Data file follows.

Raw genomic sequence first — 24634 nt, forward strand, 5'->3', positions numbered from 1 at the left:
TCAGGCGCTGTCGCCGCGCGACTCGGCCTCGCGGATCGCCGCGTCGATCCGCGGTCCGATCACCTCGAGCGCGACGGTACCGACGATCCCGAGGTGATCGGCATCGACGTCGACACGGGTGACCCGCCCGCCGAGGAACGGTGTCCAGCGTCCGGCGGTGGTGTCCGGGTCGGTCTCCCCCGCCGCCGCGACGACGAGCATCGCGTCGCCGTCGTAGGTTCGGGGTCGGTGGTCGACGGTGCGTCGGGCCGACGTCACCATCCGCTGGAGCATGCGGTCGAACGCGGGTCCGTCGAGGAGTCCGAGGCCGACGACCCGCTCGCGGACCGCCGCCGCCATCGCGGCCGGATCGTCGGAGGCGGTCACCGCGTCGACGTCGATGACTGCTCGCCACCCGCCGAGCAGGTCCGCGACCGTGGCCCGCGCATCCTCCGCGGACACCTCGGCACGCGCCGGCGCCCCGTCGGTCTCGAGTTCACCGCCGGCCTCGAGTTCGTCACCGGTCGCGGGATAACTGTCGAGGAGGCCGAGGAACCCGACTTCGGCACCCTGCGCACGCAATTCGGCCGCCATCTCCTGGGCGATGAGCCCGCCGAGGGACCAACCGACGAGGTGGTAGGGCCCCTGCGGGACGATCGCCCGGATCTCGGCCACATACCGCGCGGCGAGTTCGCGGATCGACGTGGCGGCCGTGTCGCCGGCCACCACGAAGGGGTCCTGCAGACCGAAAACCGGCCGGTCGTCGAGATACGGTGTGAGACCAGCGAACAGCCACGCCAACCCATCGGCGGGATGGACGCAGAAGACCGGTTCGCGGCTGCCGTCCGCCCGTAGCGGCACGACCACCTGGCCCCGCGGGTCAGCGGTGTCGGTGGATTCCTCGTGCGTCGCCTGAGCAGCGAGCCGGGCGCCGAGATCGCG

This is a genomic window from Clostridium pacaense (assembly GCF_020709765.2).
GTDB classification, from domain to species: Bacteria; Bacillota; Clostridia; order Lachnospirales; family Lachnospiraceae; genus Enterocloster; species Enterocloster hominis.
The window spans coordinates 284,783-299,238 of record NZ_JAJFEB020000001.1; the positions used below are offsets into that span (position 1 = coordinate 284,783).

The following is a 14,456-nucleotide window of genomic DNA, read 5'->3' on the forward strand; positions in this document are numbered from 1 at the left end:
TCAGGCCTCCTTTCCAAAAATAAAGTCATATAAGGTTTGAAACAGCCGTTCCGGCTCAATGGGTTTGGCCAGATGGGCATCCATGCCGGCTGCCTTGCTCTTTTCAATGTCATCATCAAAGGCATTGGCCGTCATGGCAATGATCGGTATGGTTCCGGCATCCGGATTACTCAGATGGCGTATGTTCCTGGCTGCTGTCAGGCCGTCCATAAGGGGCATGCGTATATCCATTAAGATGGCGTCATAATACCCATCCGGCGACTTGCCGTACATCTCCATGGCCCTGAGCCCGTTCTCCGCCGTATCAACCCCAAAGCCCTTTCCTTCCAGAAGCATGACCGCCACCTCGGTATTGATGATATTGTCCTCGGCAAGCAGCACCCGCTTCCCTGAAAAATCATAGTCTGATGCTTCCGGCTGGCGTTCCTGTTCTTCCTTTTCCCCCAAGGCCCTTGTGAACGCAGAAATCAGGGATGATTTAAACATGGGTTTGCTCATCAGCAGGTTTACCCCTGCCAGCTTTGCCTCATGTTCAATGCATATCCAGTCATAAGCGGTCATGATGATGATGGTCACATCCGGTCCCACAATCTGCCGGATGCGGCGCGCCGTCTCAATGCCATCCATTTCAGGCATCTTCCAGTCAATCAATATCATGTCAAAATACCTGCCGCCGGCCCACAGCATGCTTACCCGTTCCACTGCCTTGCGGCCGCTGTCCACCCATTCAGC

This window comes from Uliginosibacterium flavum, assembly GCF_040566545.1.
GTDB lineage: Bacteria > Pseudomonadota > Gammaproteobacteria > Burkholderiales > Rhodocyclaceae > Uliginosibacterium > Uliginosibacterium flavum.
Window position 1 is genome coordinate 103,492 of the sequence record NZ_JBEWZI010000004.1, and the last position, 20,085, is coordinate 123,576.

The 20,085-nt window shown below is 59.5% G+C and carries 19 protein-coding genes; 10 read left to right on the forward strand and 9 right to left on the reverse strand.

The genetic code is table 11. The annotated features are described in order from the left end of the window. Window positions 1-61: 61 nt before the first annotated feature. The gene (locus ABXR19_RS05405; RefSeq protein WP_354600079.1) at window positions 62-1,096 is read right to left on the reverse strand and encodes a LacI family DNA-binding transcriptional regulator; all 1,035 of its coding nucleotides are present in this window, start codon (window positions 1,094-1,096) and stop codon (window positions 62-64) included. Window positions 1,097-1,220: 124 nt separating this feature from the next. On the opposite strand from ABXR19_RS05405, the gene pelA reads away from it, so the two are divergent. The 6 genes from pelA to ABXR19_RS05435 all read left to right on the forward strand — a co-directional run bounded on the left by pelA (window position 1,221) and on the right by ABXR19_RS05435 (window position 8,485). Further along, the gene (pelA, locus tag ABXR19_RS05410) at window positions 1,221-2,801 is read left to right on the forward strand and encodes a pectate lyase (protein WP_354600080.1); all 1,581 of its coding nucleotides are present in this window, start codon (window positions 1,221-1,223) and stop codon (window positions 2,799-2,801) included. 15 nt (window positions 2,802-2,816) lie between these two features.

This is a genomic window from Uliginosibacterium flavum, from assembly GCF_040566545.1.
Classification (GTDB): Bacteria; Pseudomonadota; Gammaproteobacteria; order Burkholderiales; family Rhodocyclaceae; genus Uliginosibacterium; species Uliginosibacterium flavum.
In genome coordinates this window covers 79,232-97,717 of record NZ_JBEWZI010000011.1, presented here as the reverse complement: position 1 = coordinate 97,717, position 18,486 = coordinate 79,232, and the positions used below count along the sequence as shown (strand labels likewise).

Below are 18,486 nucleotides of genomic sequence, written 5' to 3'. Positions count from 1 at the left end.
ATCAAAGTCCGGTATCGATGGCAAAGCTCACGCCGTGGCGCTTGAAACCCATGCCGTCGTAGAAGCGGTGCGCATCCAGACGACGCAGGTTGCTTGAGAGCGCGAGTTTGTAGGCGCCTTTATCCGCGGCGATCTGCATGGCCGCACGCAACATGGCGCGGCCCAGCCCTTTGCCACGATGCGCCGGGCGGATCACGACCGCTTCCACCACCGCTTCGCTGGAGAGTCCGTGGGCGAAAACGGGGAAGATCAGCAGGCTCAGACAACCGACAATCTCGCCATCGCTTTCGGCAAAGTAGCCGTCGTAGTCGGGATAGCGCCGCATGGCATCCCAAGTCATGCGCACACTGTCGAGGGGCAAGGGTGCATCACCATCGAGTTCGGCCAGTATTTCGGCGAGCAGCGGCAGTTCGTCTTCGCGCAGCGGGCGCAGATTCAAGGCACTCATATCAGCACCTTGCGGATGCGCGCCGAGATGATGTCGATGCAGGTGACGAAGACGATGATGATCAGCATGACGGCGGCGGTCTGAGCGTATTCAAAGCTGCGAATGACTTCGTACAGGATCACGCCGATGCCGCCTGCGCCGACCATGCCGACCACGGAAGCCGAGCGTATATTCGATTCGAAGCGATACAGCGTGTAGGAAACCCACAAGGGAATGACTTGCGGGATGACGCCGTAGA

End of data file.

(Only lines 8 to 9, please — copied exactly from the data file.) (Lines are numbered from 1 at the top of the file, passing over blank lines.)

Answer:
This window comes from Uliginosibacterium flavum, assembly GCF_040566545.1.
GTDB lineage: Bacteria > Pseudomonadota > Gammaproteobacteria > Burkholderiales > Rhodocyclaceae > Uliginosibacterium > Uliginosibacterium flavum.